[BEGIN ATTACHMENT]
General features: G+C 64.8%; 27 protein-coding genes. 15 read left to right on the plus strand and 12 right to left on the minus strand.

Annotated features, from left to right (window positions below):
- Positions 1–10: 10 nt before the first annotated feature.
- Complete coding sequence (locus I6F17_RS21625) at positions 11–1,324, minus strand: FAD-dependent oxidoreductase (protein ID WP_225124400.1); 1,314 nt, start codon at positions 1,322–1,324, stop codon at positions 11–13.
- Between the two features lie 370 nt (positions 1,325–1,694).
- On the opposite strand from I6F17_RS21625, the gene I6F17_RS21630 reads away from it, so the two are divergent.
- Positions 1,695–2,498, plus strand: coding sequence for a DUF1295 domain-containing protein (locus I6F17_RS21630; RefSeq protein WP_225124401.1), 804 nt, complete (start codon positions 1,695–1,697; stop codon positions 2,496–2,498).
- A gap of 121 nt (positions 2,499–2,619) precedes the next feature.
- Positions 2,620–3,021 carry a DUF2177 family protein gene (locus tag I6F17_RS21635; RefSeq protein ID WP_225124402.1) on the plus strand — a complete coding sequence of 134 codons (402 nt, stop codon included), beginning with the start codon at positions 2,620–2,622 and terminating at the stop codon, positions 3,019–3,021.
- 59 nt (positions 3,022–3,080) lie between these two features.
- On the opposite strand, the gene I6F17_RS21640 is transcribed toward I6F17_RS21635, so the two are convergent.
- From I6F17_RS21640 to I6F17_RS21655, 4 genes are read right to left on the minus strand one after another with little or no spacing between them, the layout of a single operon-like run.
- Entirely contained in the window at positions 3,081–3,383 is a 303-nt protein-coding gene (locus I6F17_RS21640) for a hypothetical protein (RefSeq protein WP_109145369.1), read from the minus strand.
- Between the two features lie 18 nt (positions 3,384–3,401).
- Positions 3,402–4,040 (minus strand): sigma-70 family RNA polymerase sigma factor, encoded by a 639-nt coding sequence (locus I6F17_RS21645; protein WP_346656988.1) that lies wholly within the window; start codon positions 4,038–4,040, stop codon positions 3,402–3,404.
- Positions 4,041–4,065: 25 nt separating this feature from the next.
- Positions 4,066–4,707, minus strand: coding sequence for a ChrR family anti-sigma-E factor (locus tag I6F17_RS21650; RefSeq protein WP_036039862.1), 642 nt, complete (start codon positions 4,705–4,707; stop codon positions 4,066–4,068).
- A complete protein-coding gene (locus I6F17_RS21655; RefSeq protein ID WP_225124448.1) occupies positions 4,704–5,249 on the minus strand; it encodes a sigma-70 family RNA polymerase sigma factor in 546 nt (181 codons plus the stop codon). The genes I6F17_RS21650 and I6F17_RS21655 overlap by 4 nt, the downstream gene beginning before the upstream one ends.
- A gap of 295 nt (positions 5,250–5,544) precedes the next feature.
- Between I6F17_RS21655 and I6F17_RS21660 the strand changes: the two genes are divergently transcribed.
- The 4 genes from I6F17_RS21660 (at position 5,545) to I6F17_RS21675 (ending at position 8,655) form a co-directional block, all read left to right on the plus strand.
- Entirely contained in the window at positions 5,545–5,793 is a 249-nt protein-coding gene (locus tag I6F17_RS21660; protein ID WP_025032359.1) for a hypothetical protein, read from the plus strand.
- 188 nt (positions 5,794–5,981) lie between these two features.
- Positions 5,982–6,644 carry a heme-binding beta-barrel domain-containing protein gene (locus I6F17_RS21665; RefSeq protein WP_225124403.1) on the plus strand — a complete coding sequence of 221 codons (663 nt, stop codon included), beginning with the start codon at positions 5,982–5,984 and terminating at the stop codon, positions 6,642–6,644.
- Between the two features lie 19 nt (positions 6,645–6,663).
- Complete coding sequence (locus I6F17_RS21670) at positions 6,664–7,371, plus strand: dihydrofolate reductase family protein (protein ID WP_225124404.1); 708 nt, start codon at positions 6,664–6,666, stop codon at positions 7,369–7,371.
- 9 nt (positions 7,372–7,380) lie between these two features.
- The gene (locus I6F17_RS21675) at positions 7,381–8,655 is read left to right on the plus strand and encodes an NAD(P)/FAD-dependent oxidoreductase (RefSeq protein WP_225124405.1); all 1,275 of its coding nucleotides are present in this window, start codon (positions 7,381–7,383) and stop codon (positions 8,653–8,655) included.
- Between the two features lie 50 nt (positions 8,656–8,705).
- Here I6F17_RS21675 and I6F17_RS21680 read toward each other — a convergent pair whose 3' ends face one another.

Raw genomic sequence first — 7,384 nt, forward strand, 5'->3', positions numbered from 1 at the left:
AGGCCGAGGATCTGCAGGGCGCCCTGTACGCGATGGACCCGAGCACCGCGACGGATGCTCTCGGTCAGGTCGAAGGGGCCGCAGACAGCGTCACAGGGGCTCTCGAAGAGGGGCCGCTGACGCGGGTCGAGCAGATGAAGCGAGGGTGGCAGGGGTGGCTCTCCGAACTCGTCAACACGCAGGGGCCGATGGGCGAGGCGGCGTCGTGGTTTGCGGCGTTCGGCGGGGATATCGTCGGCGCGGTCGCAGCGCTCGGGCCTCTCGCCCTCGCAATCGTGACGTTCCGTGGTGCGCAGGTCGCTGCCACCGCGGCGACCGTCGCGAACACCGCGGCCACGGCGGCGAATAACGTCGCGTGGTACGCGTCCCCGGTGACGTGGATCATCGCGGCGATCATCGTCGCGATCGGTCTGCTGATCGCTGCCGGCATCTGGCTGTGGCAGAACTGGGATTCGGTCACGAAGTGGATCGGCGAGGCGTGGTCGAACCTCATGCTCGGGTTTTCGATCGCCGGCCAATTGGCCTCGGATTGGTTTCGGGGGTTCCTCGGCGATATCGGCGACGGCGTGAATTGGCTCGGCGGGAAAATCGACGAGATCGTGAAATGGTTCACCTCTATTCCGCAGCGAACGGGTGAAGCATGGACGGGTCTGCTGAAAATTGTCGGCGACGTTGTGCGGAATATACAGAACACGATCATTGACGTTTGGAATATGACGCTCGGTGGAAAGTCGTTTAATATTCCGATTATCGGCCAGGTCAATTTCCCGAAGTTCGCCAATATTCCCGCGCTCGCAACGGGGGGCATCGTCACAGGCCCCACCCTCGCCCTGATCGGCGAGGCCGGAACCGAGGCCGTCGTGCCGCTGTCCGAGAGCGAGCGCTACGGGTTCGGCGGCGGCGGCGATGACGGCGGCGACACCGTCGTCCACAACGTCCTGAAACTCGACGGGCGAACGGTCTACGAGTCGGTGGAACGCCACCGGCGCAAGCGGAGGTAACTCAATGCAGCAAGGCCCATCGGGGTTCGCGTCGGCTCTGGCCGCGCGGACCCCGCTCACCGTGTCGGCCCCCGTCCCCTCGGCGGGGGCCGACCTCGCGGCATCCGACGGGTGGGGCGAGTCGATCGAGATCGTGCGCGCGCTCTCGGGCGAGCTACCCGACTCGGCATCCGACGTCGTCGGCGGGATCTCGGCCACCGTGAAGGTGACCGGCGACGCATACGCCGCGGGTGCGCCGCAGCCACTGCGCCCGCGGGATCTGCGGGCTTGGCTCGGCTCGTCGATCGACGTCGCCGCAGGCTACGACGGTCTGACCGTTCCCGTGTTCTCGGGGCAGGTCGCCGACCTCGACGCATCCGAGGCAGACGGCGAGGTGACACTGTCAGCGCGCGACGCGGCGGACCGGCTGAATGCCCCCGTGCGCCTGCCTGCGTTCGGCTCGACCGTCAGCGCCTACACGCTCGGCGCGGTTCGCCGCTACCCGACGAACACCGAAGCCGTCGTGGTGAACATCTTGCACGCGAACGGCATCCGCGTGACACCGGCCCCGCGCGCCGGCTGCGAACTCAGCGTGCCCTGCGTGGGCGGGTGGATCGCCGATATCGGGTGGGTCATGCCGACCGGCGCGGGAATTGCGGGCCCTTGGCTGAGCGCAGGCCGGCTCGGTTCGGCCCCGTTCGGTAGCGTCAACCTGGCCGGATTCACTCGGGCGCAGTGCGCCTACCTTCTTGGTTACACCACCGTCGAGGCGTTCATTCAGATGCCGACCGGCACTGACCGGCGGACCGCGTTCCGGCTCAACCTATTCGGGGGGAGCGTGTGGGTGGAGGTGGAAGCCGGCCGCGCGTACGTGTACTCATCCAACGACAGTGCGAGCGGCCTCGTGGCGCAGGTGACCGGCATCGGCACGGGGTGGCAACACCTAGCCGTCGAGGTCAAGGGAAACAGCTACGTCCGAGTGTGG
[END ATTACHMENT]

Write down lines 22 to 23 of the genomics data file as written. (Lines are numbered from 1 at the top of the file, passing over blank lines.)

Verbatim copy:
- Entirely contained in the window at positions 5,545–5,793 is a 249-nt protein-coding gene (locus tag I6F17_RS21660; protein ID WP_025032359.1) for a hypothetical protein, read from the plus strand.
- 188 nt (positions 5,794–5,981) lie between these two features.